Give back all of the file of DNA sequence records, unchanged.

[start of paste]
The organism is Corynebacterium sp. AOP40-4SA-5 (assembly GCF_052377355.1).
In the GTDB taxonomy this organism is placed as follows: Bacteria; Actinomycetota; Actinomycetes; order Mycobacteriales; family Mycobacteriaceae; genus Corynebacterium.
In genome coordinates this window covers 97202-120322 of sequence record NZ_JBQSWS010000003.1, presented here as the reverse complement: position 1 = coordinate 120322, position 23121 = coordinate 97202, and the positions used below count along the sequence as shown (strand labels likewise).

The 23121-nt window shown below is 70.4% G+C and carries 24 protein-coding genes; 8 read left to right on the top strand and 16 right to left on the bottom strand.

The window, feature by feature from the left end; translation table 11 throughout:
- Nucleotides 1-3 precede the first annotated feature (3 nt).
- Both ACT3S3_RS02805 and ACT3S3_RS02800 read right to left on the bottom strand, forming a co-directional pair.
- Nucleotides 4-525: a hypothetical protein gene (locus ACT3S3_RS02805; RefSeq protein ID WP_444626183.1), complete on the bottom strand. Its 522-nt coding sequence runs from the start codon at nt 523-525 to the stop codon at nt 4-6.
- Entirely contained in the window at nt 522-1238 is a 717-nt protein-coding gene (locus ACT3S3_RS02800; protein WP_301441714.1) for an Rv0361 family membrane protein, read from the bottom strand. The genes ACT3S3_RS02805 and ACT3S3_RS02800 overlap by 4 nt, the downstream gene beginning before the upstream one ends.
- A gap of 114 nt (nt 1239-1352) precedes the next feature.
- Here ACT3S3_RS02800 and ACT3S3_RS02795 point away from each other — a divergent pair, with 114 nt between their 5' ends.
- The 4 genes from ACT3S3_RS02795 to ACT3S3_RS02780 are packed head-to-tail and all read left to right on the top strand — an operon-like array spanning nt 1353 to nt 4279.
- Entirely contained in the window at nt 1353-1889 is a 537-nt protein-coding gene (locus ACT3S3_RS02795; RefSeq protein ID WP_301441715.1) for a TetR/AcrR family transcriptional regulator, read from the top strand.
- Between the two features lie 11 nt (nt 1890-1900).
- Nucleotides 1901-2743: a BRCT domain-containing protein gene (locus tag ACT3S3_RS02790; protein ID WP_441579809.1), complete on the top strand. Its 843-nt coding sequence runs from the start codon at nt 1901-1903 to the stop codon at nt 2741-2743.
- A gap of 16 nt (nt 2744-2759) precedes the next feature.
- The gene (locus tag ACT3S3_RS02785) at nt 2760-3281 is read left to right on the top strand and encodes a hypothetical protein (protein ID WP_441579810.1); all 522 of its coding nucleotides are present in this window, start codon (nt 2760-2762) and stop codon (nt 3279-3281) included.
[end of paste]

The organism is Corynebacterium sp. AOP40-4SA-5 (assembly GCF_052377355.1).
In the GTDB taxonomy this organism is placed as follows: Bacteria; Actinomycetota; Actinomycetes; order Mycobacteriales; family Mycobacteriaceae; genus Corynebacterium.
In genome coordinates this window covers 97202-120322 of sequence record NZ_JBQSWS010000003.1, presented here as the reverse complement: position 1 = coordinate 120322, position 23121 = coordinate 97202, and the positions used below count along the sequence as shown (strand labels likewise).

The 23121-nt window shown below is 70.4% G+C and carries 24 protein-coding genes; 8 read left to right on the top strand and 16 right to left on the bottom strand.

The window, feature by feature from the left end; translation table 11 throughout:
- Nucleotides 1-3 precede the first annotated feature (3 nt).
- Both ACT3S3_RS02805 and ACT3S3_RS02800 read right to left on the bottom strand, forming a co-directional pair.
- Nucleotides 4-525: a hypothetical protein gene (locus ACT3S3_RS02805; RefSeq protein ID WP_444626183.1), complete on the bottom strand. Its 522-nt coding sequence runs from the start codon at nt 523-525 to the stop codon at nt 4-6.
- Entirely contained in the window at nt 522-1238 is a 717-nt protein-coding gene (locus ACT3S3_RS02800; protein WP_301441714.1) for an Rv0361 family membrane protein, read from the bottom strand. The genes ACT3S3_RS02805 and ACT3S3_RS02800 overlap by 4 nt, the downstream gene beginning before the upstream one ends.
- A gap of 114 nt (nt 1239-1352) precedes the next feature.
- Here ACT3S3_RS02800 and ACT3S3_RS02795 point away from each other — a divergent pair, with 114 nt between their 5' ends.
- The 4 genes from ACT3S3_RS02795 to ACT3S3_RS02780 are packed head-to-tail and all read left to right on the top strand — an operon-like array spanning nt 1353 to nt 4279.
- Entirely contained in the window at nt 1353-1889 is a 537-nt protein-coding gene (locus ACT3S3_RS02795; RefSeq protein ID WP_301441715.1) for a TetR/AcrR family transcriptional regulator, read from the top strand.
- Between the two features lie 11 nt (nt 1890-1900).
- Nucleotides 1901-2743: a BRCT domain-containing protein gene (locus tag ACT3S3_RS02790; protein ID WP_441579809.1), complete on the top strand. Its 843-nt coding sequence runs from the start codon at nt 1901-1903 to the stop codon at nt 2741-2743.
- A gap of 16 nt (nt 2744-2759) precedes the next feature.
- The gene (locus tag ACT3S3_RS02785) at nt 2760-3281 is read left to right on the top strand and encodes a hypothetical protein (protein ID WP_441579810.1); all 522 of its coding nucleotides are present in this window, start codon (nt 2760-2762) and stop codon (nt 3279-3281) included.